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The Gift of Sound

McLean doctor helps bring African orphan to U.S. for a surgery to restore his hearing.

Last week, Mungai, an 11-year-old orphan from Kenya, heard his name for the first time in two years.

"The other day I said 'Mungai' and he turned around," said Tomi Browne, M.D., a McLean resident and doctor of audiology. "He could hear me say his name."

After losing his parents to AIDS at the age of 3, Mungai went to Nyumbani Children's Home, an orphanage designed for children who, like Mungai, are HIV positive. Growing up, Mungai contracted numerous illnesses — including tuberculosis and pneumonia — but always managed to win each battle. However, a bout with meningitis two years ago left Mungai profoundly deaf. It was around this time that he first met Dr. Tomi Browne.

For years, Browne had been urged by one of her patients to visit the Kenyan hospice and orphanage he had founded for children with HIV. The patient was Nyumbani founder Fr. Angelo D'Agostino. After selling her private practice in Arlington, Browne finally decided to take D'Agostino up on his offer. In December of 2005, she organized a three-week trip to Kenya with her husband Jeff, and their three sons — Andrew, 22, Chris, 23, and Stephen, 14, a student at Langley High School.

"It was just a life-changing experience, going over there and seeing what we saw," said Browne.

What they saw was a country that was at once spectacularly beautiful and incredibly impoverished.

"It's a juxtaposition of extremes," said Browne.

HOWEVER, the Nyumbani orphanage provided a glimpse at what a marginal amount of money can accomplish in Kenya. D'Agostino, a medical doctor and Jesuit priest, founded Nyumbani in 1992 in response to the rising number of African children born with HIV. Today it is home to approximately 100 children who come from all over Africa and range in age from newborn to 23. Run entirely by volunteers, the orphanage is made up of numerous cottages in a small, familial setting. According to Browne, a mere $1,000 is all that is required to operate and feed the whole community of children and volunteers.

"Father D'Agostino wanted it not to be an institution, but a home," said Sister Julie Mulvihill, a Franciscan nun and permanent volunteer at Nyumbani.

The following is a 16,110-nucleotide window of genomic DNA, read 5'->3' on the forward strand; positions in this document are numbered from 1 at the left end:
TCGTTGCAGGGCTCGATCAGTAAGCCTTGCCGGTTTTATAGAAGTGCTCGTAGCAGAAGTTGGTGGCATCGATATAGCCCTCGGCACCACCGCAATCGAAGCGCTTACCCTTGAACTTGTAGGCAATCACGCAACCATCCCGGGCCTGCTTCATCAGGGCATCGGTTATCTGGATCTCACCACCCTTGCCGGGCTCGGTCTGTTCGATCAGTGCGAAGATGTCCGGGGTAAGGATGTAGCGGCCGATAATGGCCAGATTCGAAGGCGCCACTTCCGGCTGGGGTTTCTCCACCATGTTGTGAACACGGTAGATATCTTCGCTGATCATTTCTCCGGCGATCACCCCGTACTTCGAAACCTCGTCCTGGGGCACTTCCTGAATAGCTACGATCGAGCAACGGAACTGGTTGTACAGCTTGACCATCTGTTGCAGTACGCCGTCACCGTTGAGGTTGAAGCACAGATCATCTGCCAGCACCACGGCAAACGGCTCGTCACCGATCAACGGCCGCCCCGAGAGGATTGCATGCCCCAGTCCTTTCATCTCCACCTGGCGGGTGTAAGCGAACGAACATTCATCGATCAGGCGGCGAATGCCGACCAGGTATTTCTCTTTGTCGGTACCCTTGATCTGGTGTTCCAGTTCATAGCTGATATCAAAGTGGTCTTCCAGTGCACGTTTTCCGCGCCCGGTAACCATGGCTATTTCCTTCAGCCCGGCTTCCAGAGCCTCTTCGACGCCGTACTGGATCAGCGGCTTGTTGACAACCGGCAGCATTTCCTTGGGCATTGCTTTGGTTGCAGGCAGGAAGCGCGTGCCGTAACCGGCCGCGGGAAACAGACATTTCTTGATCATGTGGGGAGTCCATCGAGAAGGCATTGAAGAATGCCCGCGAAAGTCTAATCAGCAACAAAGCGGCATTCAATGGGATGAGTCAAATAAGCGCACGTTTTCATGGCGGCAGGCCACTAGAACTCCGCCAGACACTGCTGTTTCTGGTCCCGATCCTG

Many infants carry their mother's antibodies during the first year of their life — thus, children of infected mothers often have "false positive" HIV diagnosis, and never actually develop the disease. At Nyumbani, children who are eventually found to be HIV negative are adopted or sent to other homes. Children who turn out to be truly HIV positive are given the best care possible, and remain at Nyumbani until they become self-reliant.

"Most of our children were found abandoned on the road because AIDS is still such a stigma in Africa," said Mulvihill.

Fr. D'Agostino passed away in November of 2006, but his legacy lives on. In addition to the Nyumbani Children's Home, construction of Nyumbani Village — a self-sustaining community for orphans and elders left behind by the AIDS pandemic — is currently underway. In addition, the Lea Toto community-based outreach program was created as a way to serve HIV positive children in the Kangemi slums of Nairobi.

PRIOR TO LEAVING for Kenya, Browne sent an e-mail to friends and family informing them of her family's plan to bring books, supplies, computers and medicine to Nyumbani. She welcomed donations and participation of any kind and was astounded at the response she received.

"We ended up carrying about $50,000 worth of items over there," said Browne.

During their visit, Browne and her family helped to create a computer lab for the children, set up a volleyball court and volunteered in a variety of other ways. On her last day in Kenya, Browne visited a ceramic bead art studio that D'Agostino had recommended. Browne made an off-hand remark about how she should take some of the beads home and use them as a fund-raising tool for Nyumbani.

"The manager sort of challenged me to do that," said Browne. "He packed up some beads and sent them home with me."

When Browne returned home she tried her hand at jewelry-making. She says her first attempts were unimpressive, but she gradually improved after several months of practice. In June of 2006 she returned to Kenya to collect more beads for her developing charity project. It was during this visit that she noticed the degree to which Mungai's loss of hearing had negatively impacted his quality of life.

"I noticed a marked difference in him, since I had not been there everyday," said Browne. "Mungai was not born deaf, so he had developed speech and language … and his only mode of communication was through talking and hearing."